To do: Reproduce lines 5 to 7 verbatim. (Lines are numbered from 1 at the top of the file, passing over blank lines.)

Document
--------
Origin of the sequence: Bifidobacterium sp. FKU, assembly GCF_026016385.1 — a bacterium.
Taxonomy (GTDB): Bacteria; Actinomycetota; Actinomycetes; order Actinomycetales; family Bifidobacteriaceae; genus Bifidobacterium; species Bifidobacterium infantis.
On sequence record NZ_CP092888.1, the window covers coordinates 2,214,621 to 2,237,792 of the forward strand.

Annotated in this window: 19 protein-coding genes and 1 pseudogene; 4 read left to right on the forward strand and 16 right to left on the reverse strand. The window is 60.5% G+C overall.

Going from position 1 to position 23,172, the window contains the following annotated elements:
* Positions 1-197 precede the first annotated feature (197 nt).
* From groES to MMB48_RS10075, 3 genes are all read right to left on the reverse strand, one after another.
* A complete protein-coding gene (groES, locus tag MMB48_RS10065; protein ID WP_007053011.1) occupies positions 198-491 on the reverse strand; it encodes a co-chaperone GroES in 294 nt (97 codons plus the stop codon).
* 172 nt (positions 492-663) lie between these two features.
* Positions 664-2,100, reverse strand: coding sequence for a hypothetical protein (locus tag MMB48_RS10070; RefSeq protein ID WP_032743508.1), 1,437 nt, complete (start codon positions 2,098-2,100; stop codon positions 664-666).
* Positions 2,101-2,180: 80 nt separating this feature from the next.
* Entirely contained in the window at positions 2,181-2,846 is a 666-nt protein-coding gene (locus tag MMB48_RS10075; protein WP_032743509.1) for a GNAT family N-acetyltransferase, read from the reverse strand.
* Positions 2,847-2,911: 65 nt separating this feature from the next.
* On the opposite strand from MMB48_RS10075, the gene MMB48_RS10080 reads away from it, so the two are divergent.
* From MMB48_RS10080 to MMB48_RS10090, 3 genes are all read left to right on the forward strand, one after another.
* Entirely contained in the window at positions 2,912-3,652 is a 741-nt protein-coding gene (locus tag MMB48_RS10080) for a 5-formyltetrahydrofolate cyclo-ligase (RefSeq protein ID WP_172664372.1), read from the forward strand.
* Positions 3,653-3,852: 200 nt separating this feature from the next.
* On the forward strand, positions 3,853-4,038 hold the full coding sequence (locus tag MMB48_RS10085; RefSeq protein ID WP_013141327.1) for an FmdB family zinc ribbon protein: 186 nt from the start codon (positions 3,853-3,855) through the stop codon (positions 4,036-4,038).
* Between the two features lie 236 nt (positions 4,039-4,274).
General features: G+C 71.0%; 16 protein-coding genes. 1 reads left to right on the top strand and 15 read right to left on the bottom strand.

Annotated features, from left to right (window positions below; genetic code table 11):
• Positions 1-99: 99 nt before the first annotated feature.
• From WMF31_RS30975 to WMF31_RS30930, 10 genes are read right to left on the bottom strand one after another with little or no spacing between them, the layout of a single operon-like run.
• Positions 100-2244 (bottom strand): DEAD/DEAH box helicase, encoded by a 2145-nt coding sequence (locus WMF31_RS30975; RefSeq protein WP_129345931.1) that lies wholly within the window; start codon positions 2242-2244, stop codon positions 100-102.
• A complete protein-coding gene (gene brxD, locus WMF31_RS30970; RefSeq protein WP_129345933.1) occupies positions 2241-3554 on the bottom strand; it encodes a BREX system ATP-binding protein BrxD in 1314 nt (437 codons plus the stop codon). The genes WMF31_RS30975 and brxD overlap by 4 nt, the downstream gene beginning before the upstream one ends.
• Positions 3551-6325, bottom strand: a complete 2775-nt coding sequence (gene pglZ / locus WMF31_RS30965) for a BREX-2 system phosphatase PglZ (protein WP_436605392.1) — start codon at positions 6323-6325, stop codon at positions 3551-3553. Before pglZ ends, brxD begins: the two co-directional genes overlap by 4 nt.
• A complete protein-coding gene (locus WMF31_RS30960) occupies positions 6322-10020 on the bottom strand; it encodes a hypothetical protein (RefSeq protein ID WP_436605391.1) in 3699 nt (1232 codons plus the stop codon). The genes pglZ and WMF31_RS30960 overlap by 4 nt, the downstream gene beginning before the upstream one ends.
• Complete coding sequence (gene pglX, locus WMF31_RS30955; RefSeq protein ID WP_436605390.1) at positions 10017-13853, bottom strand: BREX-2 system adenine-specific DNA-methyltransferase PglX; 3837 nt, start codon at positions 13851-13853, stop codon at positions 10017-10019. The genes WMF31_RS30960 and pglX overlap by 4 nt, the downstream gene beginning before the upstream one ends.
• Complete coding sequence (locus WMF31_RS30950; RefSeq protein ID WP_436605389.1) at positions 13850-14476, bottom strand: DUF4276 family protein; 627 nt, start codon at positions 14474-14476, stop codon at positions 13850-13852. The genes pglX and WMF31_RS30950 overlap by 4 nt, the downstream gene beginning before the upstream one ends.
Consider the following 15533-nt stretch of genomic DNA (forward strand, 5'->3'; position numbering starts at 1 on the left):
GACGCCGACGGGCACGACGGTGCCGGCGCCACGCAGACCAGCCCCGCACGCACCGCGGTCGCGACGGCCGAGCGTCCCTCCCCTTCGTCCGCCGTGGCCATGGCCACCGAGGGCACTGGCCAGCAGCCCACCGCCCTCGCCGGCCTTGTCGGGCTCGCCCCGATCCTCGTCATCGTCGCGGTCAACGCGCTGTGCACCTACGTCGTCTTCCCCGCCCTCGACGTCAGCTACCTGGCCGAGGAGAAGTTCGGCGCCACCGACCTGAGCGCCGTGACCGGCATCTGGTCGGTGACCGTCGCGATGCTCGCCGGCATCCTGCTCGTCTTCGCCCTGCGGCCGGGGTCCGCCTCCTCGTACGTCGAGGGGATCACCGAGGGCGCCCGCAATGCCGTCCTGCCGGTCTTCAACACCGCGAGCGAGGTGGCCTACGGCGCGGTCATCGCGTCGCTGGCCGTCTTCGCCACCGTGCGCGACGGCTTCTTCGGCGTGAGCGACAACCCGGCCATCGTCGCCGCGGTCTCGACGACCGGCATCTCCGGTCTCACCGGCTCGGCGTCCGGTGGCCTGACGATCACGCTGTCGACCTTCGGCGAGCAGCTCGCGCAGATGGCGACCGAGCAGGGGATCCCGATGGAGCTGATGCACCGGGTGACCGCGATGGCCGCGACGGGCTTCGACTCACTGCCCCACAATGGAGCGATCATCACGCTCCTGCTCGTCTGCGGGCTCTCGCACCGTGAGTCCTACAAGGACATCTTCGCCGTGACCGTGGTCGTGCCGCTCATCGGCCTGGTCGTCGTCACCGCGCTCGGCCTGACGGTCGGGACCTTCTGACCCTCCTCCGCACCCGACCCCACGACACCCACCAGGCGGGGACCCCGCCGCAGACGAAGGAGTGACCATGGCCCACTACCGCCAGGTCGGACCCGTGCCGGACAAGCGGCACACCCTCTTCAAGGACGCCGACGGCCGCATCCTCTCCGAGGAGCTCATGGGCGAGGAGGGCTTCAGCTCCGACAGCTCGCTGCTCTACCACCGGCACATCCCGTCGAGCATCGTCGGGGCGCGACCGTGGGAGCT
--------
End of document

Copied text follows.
Going from position 1 to position 23,172, the window contains the following annotated elements:
* Positions 1-197 precede the first annotated feature (197 nt).
* From groES to MMB48_RS10075, 3 genes are all read right to left on the reverse strand, one after another.